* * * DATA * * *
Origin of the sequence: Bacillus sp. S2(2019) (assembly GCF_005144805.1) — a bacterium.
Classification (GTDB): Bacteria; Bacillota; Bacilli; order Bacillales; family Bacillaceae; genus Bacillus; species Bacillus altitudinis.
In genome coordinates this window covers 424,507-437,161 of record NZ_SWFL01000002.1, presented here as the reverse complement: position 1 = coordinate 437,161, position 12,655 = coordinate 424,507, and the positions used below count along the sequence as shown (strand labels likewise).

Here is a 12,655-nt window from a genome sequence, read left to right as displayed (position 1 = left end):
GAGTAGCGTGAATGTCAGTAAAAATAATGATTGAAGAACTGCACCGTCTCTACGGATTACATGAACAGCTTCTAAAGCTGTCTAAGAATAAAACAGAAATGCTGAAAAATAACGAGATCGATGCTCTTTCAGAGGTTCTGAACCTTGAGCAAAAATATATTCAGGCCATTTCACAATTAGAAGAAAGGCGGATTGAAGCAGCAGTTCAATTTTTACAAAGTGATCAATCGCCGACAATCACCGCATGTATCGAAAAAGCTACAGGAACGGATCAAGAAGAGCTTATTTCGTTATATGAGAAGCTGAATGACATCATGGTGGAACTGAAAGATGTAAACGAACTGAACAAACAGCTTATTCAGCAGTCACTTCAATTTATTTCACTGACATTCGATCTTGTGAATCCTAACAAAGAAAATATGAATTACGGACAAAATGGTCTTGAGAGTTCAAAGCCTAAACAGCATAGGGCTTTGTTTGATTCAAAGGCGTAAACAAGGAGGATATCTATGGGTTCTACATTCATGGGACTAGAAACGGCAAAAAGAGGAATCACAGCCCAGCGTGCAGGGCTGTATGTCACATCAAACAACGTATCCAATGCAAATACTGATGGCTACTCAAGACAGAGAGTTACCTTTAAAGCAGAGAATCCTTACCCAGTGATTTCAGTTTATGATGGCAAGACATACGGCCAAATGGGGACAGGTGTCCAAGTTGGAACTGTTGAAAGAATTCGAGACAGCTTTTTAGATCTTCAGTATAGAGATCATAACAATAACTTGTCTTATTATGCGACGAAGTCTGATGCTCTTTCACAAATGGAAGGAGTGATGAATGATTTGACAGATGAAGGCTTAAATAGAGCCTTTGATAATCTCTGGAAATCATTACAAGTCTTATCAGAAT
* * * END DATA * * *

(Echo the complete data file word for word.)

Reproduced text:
Origin of the sequence: Bacillus sp. S2(2019) (assembly GCF_005144805.1) — a bacterium.
Classification (GTDB): Bacteria; Bacillota; Bacilli; order Bacillales; family Bacillaceae; genus Bacillus; species Bacillus altitudinis.
In genome coordinates this window covers 424,507-437,161 of record NZ_SWFL01000002.1, presented here as the reverse complement: position 1 = coordinate 437,161, position 12,655 = coordinate 424,507, and the positions used below count along the sequence as shown (strand labels likewise).

Here is a 12,655-nt window from a genome sequence, read left to right as displayed (position 1 = left end):
GAGTAGCGTGAATGTCAGTAAAAATAATGATTGAAGAACTGCACCGTCTCTACGGATTACATGAACAGCTTCTAAAGCTGTCTAAGAATAAAACAGAAATGCTGAAAAATAACGAGATCGATGCTCTTTCAGAGGTTCTGAACCTTGAGCAAAAATATATTCAGGCCATTTCACAATTAGAAGAAAGGCGGATTGAAGCAGCAGTTCAATTTTTACAAAGTGATCAATCGCCGACAATCACCGCATGTATCGAAAAAGCTACAGGAACGGATCAAGAAGAGCTTATTTCGTTATATGAGAAGCTGAATGACATCATGGTGGAACTGAAAGATGTAAACGAACTGAACAAACAGCTTATTCAGCAGTCACTTCAATTTATTTCACTGACATTCGATCTTGTGAATCCTAACAAAGAAAATATGAATTACGGACAAAATGGTCTTGAGAGTTCAAAGCCTAAACAGCATAGGGCTTTGTTTGATTCAAAGGCGTAAACAAGGAGGATATCTATGGGTTCTACATTCATGGGACTAGAAACGGCAAAAAGAGGAATCACAGCCCAGCGTGCAGGGCTGTATGTCACATCAAACAACGTATCCAATGCAAATACTGATGGCTACTCAAGACAGAGAGTTACCTTTAAAGCAGAGAATCCTTACCCAGTGATTTCAGTTTATGATGGCAAGACATACGGCCAAATGGGGACAGGTGTCCAAGTTGGAACTGTTGAAAGAATTCGAGACAGCTTTTTAGATCTTCAGTATAGAGATCATAACAATAACTTGTCTTATTATGCGACGAAGTCTGATGCTCTTTCACAAATGGAAGGAGTGATGAATGATTTGACAGATGAAGGCTTAAATAGAGCCTTTGATAATCTCTGGAAATCATTACAAGTCTTATCAGAAT